Powderfinger by Keller Yeats

All Rights Reserved ©

Chapter 2

Alex Findlay, opened the door to his office and just looked at the ever growing pile of correspondence, that was sitting on his desk. Ronnie, his secretary, had been her usual efficient self and all the items that required his personal attention, had been carefully placed upon his in tray. Unfortunately, he thought, the pile had now reached the height of the Pisa Tower and was showing, like its namesake, signs of imminent collapse. He had been intending to ‘get stuck in’ to all this paperwork over this weekend shift and get these matters ‘put to bed.’ Now, potentially, he had something else far more interesting to occupy his time. He had a dead body to investigate. Findlay smiled, this is what he was good at, investigating, not pushing paper around.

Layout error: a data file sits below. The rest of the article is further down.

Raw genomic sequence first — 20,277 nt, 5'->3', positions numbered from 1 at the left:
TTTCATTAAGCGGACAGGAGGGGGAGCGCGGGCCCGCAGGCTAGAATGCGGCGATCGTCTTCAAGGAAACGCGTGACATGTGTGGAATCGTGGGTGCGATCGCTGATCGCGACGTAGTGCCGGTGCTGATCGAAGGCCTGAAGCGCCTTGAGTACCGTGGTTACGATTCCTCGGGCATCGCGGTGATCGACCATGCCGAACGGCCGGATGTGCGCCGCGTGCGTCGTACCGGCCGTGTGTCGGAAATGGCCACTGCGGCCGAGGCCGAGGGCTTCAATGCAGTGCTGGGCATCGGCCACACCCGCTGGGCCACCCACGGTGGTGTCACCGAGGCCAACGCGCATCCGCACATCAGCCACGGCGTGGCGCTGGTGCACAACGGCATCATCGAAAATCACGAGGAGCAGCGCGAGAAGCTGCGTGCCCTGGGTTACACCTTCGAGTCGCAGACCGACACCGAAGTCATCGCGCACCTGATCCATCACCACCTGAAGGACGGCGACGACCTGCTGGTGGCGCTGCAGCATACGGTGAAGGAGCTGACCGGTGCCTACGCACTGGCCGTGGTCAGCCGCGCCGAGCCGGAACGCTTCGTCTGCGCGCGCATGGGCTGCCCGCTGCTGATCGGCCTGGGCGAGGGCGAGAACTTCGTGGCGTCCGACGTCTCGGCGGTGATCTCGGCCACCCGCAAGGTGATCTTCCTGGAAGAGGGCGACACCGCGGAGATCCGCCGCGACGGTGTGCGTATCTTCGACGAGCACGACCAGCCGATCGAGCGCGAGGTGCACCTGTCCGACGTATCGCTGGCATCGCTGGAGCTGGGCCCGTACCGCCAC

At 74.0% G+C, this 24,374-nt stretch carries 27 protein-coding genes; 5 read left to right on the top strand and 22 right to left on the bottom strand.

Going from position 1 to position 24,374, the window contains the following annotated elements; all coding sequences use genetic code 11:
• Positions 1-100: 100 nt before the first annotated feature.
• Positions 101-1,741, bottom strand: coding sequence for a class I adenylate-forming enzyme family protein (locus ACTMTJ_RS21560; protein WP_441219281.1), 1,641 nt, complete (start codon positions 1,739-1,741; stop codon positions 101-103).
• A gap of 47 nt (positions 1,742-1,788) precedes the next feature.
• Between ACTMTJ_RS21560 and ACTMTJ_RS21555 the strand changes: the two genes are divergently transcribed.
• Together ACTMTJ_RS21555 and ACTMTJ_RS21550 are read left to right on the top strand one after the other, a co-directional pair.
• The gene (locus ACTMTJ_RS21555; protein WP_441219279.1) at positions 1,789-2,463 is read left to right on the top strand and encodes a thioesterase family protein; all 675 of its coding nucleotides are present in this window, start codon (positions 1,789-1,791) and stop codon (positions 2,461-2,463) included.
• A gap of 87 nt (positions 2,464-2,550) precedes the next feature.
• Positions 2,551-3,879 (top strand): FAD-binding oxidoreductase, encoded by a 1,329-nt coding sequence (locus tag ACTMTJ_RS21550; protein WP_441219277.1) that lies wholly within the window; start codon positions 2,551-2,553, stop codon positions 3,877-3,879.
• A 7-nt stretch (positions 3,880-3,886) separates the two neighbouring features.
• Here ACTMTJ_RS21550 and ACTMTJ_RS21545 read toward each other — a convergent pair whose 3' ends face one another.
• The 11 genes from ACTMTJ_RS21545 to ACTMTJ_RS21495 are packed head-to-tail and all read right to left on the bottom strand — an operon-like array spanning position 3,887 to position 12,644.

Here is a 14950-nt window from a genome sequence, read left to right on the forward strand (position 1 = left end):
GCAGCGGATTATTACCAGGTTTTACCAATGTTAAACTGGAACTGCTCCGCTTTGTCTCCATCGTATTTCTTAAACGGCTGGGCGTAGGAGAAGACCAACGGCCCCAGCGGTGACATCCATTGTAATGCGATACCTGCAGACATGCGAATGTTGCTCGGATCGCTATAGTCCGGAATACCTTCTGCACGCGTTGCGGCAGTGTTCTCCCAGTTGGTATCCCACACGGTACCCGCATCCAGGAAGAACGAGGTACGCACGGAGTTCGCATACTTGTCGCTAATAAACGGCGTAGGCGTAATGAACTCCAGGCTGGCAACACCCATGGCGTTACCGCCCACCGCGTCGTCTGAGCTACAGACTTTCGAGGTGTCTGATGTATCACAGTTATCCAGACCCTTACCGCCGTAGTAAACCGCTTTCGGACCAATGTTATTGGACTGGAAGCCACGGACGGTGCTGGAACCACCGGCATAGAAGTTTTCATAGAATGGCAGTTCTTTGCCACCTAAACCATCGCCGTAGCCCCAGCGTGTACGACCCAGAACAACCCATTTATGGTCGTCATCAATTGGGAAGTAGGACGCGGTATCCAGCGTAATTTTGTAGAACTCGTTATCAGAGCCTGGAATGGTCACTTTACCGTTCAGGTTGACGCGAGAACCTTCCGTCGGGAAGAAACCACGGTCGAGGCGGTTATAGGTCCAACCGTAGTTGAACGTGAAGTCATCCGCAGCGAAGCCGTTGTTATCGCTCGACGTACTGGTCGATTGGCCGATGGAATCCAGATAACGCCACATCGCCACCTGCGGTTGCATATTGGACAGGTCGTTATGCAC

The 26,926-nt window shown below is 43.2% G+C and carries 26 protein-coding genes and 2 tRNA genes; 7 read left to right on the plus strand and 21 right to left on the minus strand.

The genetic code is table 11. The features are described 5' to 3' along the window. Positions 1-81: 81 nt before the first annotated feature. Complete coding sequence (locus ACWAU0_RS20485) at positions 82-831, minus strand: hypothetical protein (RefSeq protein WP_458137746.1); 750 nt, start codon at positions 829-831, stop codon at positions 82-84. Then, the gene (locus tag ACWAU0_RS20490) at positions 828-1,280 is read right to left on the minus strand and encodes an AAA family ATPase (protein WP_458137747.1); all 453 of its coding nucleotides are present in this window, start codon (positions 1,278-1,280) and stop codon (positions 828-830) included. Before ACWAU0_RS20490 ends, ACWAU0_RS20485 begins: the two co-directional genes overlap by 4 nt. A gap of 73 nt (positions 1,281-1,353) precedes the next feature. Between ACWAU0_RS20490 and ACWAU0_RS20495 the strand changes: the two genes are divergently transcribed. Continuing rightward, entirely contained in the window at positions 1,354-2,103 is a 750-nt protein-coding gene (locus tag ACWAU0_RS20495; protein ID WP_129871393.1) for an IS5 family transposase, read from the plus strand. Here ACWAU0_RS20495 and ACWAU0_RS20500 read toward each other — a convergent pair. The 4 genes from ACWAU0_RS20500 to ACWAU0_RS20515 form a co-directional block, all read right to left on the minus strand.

Initial reports from a rather hysterical woman, about her dog finding a body floating in the canal sounded like there was ’foul play afoot.′ Yes, this body report was intriguing and in truth, it was the stuff of dreams, for a world weary DCI. His interest peaked, he wanted to know more about this one.

“What exact time did this body in the canal report come in?” He enquired of Ronnie. “Is there anybody on this one, or do we reckon, it’s just another crank call?” Absentmindedly he glanced at the pile of paperwork and thought “God I hope not!”

The station had been getting plagued, by false alarms in the past few weeks and now every message, was being questioned. Receiving no reply immediately he exasperatedly added,